What the General Data Protection Regulation means for schools

What data do you have about them? Photo via Stencil, CC0 licence.

What data do you have about them? Photo via Stencil, CC0 licence.

What data do you have?

What data do you have?

The primary focus of schools always has been and always will be on education. However, in providing an education that is fit for purpose for every child, a school amasses a huge amount of data: pupils’ names, their dates of birth, home addresses, parent and guardian details, even photographs. That’s before we even come on to looking at patterns of behaviour: attendance, lateness, attainment, and conduct.

When the kind of data collected is itemised like that, it is easy to see what a potential minefield every school is standing on. Put starkly, in the wrong hands that data would be an identity thief’s or paedophile’s paradise.

It’s for that reason that data protection in general, and the forthcomingGeneral Data Protection Regulation (GDPR) in particular, must be taken seriously. Schools not only need to know what information they have for each pupil, they need to know where it is held. This has always been the case under the Data Protection laws, but the requirement is even more explicit under GDPR. 

The data also needs to be secure, and that includes backups. The days when a school could take a weekly backup and store it in a cupboard, or in a Deputy Headteacher’s house, are over. The most sensible option these days is cloud storage, properly encrypted.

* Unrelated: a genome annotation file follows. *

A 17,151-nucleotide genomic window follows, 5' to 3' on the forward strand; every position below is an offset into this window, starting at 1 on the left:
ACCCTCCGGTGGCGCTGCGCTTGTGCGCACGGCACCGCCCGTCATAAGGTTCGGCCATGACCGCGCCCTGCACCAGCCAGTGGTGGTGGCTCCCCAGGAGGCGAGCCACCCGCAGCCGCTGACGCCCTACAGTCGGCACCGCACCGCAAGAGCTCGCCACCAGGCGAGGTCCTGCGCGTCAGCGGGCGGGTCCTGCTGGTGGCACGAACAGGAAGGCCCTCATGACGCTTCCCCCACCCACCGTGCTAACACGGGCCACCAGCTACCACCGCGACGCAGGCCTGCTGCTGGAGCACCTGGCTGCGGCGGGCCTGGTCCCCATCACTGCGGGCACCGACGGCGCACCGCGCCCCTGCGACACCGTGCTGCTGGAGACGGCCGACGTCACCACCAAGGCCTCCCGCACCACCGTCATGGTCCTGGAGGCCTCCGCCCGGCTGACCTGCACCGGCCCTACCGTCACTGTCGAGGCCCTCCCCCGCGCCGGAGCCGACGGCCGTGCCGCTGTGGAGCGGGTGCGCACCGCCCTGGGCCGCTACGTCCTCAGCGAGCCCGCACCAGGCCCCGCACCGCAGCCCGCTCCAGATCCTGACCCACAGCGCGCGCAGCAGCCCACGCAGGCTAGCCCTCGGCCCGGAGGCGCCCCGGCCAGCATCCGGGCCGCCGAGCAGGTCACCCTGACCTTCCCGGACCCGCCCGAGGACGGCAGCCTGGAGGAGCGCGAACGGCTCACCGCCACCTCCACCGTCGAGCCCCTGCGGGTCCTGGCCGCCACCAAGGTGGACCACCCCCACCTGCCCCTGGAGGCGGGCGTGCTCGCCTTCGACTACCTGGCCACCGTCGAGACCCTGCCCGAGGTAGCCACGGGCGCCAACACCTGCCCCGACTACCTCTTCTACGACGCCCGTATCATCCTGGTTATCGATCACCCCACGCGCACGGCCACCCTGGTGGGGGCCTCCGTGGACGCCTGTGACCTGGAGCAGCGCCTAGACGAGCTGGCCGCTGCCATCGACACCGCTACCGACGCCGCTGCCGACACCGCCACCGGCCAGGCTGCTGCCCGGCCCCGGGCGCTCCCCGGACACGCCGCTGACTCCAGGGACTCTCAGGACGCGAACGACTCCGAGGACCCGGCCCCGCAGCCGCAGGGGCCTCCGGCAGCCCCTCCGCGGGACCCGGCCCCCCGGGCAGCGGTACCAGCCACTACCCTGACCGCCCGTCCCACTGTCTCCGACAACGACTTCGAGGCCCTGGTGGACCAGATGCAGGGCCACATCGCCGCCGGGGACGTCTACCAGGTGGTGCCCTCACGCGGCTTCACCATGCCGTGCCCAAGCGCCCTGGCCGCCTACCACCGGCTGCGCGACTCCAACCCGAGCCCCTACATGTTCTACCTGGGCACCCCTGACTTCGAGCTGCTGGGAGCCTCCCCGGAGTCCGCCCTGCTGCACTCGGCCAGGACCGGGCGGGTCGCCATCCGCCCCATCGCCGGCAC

If this all sounds onerous, the reality is that the GDPR represents data protection legislation catching up with both technology and expectations. 

Software technology has developed to the point where collating the data and making it available in suitable formats is straightforward.

As for expectations, people these days are far more concerned about what data they share, and with whom. They trust organisations that are transparent about these issues. And surely trust is the best basis for a healthy relationship with parents and children?

For more information on the GDPR, please visit the Information Commissioner’s guidance.

Further reading:

GDPR is coming…

Data Protection

When should you appoint a data protection officer?


Update December 2017:

There are a couple of sessions about the GDPR at the 2018 Bett Show. More details will be given in our special Bett Preview in January 2018.

For the full list of articles featured in our 2017 Retrospective, please visit:

2017 Retrospective: Index of featured articles